A 21-year-old president wouldn't be a child emperor
Published 10/05/2015 | 02:30
As the referendum on reducing the presidential age of eligibility from 35 to 21 gets ever closer, it's fast becoming one of the stalwart 'debates headed for a fight' at my local pub, where, I can assure you, there's no shortage of opinion.
The obvious arguments against lowering the age are that a person so young lacks the experience to occupy such an important role and, that it could be the start of a very slippery slope leading to terrifying thoughts of teenage presidents. However, I find myself squarely on the opposite side of this debate. Queen Elizabeth II ascended the throne at just 25 and has spent a lifetime admirably representing her country. Personally, I find the notion of young, fresh leadership intriguing.
Some have attacked the referendum as pandering to the youth at the expense of the presidency. I don't see it that way. Today's youth has grown up with stories of the woeful state of affairs pre-Celtic Tiger, and has spent the better part of the last decade watching the economy collapse. It's left them jaded and disenchanted with any notion of politics. Today's youth aren't interested in voting for their daddy's generation of leaders, who have already let them down, they want someone who has the pulse of the new generation, someone who'll make them listen again.
For that matter, I wouldn't mind seeing a hip young Pope, with white Nikes to match the hat, weigh in on issues like same-sex marriage or contraception for today's generation of Catholics - though Pope Francis may be a real step in that direction. Imagine for a moment, if you will, a 21-year-old Irish president in Aras an Uachtarain. Though they might take a less formal approach to affairs, with the more stuffy traditions and ceremonies possibly heading for the scrap heap, it's highly unlikely, having garnered enough respect and votes to get into office, that they would behave without some sense of decorum. They wouldn't be a child emperor, as in China or a hereditary dictator, as in North Korea, leaving nations in fear of their whims.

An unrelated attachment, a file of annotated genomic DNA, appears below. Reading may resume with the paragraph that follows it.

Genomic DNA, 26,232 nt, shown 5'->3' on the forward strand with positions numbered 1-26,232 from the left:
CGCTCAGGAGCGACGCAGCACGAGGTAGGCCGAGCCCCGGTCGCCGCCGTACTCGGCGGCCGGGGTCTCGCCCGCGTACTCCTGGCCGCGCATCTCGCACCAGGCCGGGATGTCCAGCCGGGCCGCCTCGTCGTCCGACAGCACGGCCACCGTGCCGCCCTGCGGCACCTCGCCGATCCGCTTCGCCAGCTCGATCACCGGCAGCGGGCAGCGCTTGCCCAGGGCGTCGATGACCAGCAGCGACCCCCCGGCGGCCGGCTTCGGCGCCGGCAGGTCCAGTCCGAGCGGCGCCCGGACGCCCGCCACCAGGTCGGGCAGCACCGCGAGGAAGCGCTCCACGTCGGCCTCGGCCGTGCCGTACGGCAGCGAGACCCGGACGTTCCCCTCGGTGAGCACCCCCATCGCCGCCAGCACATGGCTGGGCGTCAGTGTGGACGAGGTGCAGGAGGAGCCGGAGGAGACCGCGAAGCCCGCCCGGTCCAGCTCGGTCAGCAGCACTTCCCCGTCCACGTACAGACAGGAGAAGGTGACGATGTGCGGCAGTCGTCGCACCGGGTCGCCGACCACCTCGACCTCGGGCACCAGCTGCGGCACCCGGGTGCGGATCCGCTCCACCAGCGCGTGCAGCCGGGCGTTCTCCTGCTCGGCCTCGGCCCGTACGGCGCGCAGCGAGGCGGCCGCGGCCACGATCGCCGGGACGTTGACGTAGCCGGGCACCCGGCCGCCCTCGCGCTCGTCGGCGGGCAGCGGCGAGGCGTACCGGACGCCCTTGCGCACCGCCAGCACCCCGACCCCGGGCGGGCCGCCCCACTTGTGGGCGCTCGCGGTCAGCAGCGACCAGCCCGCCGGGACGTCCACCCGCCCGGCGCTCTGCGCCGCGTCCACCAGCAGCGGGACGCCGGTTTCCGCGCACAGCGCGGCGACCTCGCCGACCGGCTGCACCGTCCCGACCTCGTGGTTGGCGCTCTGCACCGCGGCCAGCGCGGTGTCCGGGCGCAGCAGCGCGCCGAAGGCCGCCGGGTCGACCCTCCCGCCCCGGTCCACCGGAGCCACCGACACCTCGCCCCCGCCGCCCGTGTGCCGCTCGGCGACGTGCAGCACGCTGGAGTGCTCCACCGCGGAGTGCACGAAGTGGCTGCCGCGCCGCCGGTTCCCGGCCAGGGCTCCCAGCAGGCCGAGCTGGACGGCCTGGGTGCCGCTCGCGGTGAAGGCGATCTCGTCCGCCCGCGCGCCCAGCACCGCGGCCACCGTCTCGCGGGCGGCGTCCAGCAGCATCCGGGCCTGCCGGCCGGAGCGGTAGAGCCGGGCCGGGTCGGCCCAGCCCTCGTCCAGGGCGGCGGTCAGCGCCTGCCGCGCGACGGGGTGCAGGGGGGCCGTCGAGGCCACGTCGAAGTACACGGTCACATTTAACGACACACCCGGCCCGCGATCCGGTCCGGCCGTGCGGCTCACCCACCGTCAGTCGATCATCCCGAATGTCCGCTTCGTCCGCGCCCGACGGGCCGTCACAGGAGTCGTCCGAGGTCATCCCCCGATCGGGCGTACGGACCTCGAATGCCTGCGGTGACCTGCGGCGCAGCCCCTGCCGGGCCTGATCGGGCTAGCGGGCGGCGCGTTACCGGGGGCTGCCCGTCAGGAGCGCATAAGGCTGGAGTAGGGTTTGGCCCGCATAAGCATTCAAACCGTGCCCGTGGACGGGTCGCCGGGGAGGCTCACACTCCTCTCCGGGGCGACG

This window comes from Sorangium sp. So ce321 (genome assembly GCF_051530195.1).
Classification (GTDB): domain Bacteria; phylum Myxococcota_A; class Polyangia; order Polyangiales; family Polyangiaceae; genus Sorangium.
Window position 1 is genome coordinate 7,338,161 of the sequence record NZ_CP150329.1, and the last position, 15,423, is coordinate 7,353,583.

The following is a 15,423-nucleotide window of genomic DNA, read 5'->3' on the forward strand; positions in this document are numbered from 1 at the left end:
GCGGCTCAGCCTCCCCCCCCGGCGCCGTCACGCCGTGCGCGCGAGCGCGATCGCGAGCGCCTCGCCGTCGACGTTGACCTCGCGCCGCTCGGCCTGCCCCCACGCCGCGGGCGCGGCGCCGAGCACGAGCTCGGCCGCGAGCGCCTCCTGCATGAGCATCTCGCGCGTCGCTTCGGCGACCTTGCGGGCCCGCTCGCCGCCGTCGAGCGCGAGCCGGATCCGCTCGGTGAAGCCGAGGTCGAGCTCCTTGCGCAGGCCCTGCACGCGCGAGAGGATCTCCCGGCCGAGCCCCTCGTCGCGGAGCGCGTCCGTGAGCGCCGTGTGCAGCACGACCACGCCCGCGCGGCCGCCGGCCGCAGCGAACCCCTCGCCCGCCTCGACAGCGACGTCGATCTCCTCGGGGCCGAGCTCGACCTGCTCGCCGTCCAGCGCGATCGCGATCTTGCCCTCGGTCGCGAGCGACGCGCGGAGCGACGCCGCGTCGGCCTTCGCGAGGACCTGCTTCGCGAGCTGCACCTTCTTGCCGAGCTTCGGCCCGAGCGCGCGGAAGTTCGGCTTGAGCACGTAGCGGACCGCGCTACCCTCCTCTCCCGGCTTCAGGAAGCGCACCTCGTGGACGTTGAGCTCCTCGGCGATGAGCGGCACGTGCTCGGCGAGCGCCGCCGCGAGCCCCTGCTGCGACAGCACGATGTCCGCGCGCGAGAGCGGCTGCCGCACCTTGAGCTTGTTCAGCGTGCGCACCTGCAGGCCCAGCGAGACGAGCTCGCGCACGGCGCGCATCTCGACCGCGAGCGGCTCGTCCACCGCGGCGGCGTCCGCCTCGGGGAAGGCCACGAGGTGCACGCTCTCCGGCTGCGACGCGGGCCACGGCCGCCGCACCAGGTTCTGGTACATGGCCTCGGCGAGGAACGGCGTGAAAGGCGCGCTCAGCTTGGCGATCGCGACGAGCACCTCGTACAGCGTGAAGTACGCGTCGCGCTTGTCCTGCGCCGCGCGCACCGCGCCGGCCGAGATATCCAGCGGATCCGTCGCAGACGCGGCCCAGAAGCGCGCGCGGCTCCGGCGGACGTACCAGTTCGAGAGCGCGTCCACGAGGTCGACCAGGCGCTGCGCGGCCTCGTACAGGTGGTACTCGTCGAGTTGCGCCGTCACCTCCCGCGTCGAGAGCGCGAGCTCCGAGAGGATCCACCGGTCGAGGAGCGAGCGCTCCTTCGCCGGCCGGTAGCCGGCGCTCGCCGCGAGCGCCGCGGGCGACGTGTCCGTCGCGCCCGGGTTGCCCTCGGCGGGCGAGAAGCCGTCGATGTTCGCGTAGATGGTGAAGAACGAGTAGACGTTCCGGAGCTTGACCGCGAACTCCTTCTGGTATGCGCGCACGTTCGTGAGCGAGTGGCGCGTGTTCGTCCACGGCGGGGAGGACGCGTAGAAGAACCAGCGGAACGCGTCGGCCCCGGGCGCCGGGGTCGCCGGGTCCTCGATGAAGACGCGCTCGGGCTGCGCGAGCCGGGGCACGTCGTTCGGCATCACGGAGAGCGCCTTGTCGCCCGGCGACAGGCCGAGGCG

Our 21-year-old president would be an elected official, chosen by the people; young and old alike, who would be in touch with the youth of today. They may not have the 'experience' of an older candidate, but by that very same token they don't have the obligations and associations that collect over a lengthy political career, nor has their idealism been ground away yet.
Perhaps the word 'idealism' throws up red flags for you, but when you look at someone like JFK, who was the youngest person elected to office in US history, idealism seems less like a dirty word. Beyond being young, vibrant and charismatic, Kennedy was pro-civil rights, oversaw an economic boom and was the first to announce the US mission to put a man on the moon. He was forward thinking and had the people behind him and, despite his idealism and supposed inexperience, he held strong in the Cuban missile crisis under enormous pressure. Kennedy was beloved because he was a president who was in touch with the upcoming generation.
Simply put, if a candidate is totally unsuitable for the position, then don't vote for them. But, to say that an educated, competent, 21-year-old adult can't run for the position based solely on age is discrimination. The presidency should be held by the candidate most qualified for the job.